Safca gets a new lease of life

2014-12-28 17:00

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The SA Football Coaches’ Association (Safca) has been around since 1992, but its relevance has sagged.

This is despite Safca being a Safa affiliate that carries two votes at the governing football body’s general elections.

Safca says it is ready to nationalise coaching in the country.

“There was no activity in the past few years because ­people who were involved were too busy and Safca didn’t achieve what the coaches expected of it,” said Safca technical adviser Ted Dumitru.

Dumitru, one of the founding members of Safca, said the association would be revived in line with international development and repositioned as a relevant coaching authority.

“We are talking about large programmes that will upgrade the level of coaching knowledge for local coaches because very few are privileged,” he said.

“Foreign coaches come to South Africa with an advantage [over the locals] because they are exposed to refresher courses and the latest coaching methods.”

Dumitru said Safca’s mandates were:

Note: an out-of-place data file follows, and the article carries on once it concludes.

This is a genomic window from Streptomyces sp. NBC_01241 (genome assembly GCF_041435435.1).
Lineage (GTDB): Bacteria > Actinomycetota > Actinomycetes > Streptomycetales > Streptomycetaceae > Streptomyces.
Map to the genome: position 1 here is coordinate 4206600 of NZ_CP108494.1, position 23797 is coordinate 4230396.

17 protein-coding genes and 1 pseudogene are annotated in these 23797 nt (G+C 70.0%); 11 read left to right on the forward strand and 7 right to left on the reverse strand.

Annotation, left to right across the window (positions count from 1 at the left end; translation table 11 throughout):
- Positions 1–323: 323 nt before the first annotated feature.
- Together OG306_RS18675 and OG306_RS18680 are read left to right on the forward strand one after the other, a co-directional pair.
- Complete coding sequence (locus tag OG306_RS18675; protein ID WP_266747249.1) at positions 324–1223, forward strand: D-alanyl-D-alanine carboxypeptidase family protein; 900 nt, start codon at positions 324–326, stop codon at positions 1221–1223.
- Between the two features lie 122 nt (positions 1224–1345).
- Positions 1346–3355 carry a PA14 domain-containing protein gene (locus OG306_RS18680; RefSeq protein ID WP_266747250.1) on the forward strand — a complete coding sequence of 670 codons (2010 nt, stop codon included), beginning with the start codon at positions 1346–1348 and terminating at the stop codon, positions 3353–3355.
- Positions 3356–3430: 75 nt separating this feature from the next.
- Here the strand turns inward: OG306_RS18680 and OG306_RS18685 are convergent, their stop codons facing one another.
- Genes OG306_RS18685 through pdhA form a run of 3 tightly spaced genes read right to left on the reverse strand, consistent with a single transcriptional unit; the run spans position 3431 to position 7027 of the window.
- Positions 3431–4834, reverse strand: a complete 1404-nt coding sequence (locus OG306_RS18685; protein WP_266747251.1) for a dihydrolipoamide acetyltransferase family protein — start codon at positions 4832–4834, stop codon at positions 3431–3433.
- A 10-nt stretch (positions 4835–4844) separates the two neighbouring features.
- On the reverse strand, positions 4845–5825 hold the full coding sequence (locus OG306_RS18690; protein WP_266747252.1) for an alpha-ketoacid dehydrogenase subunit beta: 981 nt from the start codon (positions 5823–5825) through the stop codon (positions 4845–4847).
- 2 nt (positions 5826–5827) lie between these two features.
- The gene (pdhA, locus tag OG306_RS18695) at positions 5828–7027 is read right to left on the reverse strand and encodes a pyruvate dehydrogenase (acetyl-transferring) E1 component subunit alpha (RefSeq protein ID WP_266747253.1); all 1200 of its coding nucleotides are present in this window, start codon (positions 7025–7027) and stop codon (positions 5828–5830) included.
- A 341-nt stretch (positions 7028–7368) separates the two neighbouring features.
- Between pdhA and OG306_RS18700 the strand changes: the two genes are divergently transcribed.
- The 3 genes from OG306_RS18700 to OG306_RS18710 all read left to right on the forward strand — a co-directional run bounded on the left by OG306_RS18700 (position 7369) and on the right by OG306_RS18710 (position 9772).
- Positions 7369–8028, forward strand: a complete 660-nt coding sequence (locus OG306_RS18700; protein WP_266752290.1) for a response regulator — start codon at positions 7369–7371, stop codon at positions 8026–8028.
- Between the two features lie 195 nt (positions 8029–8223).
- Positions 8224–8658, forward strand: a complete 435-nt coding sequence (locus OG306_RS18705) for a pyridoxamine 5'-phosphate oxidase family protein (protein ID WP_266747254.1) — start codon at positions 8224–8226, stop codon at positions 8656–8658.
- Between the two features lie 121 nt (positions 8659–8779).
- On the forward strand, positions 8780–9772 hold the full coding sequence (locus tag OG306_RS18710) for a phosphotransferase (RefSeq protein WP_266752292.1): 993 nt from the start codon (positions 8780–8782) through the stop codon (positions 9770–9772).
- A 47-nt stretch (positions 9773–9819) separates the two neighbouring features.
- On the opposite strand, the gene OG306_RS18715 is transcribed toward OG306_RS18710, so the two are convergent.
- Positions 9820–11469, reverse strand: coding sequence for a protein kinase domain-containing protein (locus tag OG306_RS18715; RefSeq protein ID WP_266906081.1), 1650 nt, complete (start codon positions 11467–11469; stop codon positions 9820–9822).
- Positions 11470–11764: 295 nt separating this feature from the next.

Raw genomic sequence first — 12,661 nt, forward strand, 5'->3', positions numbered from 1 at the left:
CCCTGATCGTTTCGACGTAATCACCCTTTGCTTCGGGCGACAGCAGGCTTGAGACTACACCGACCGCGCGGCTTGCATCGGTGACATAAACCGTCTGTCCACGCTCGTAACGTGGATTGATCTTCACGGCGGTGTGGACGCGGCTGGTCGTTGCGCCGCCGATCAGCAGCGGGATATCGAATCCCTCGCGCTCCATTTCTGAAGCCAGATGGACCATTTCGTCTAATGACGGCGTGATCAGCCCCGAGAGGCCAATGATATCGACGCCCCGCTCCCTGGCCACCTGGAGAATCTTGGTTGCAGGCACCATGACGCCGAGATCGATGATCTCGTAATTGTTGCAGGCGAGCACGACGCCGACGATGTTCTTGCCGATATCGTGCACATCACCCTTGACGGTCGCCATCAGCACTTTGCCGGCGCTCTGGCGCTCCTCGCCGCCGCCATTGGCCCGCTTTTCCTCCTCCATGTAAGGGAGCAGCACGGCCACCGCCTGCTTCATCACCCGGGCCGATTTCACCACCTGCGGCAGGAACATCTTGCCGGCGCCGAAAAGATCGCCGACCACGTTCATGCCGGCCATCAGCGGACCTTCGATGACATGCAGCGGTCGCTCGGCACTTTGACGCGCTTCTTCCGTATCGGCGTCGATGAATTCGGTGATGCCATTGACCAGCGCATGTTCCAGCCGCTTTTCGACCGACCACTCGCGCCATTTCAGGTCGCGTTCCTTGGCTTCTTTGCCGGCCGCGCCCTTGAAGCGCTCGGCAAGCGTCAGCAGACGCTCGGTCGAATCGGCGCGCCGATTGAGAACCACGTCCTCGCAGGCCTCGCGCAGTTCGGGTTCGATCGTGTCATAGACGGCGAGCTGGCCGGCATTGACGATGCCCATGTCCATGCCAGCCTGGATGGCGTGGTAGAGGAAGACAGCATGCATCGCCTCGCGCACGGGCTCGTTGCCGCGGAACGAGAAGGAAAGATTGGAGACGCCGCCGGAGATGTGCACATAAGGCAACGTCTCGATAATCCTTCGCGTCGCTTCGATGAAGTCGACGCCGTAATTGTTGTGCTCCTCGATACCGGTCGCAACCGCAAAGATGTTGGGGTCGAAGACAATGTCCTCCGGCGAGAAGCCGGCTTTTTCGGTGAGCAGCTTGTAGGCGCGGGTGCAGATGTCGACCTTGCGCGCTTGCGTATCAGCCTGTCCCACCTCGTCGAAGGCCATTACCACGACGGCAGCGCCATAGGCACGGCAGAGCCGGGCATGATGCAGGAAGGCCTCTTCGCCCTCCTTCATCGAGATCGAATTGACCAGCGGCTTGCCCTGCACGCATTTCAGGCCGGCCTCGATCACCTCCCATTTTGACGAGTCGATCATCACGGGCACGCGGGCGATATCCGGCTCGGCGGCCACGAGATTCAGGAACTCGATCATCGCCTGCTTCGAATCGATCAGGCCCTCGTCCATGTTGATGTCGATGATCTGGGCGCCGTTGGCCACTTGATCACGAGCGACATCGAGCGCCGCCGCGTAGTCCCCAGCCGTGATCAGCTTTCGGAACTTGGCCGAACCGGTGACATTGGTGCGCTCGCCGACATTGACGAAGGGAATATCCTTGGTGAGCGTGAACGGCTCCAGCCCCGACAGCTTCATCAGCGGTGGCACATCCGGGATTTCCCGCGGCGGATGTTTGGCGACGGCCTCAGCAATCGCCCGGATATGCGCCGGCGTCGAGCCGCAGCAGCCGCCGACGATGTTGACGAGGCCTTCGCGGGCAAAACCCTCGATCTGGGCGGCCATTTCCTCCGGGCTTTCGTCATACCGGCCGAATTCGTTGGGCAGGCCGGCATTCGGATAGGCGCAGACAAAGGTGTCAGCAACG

.?To address the needs of coaches for advanced knowledge by way of conducting ­refresher courses, workshops and seminars to improve the coaching syllabus; and

.?To introduce a South African football philosophy, starting with youth development, “which currently is plagued by contrasting coaching with too many wrong influences”.

These were outlined at the organisation’s technical ­symposium in August, which attracted close to 200 coaches and was attended by Safa president Danny Jordaan.

“Highly effective and advanced solutions for both ­mandates are ready for delivery, and this development was communicated to Safa through a presentation by Safca in October. The new Safa leadership under Danny Jordaan has made the difference,” Dumitru said.

He said Safca would embark on roadshows that would cover the 52 Safa regions to reach coaches in the Local Football Associations and the provinces.

There were too many contrasting coaching philosophies in South Africa, Dumitru said, and Safca had put together a national playing philosophy programme that would ­address, among other issues:

.?Player attributes;

.?The coaching syllabus;

.?Training methodologies;

.?National systems for competitions; and

.?Modern and future trends.

“Our training methodology should be based on the characteristics of SA players,” Dumitru said in closing.

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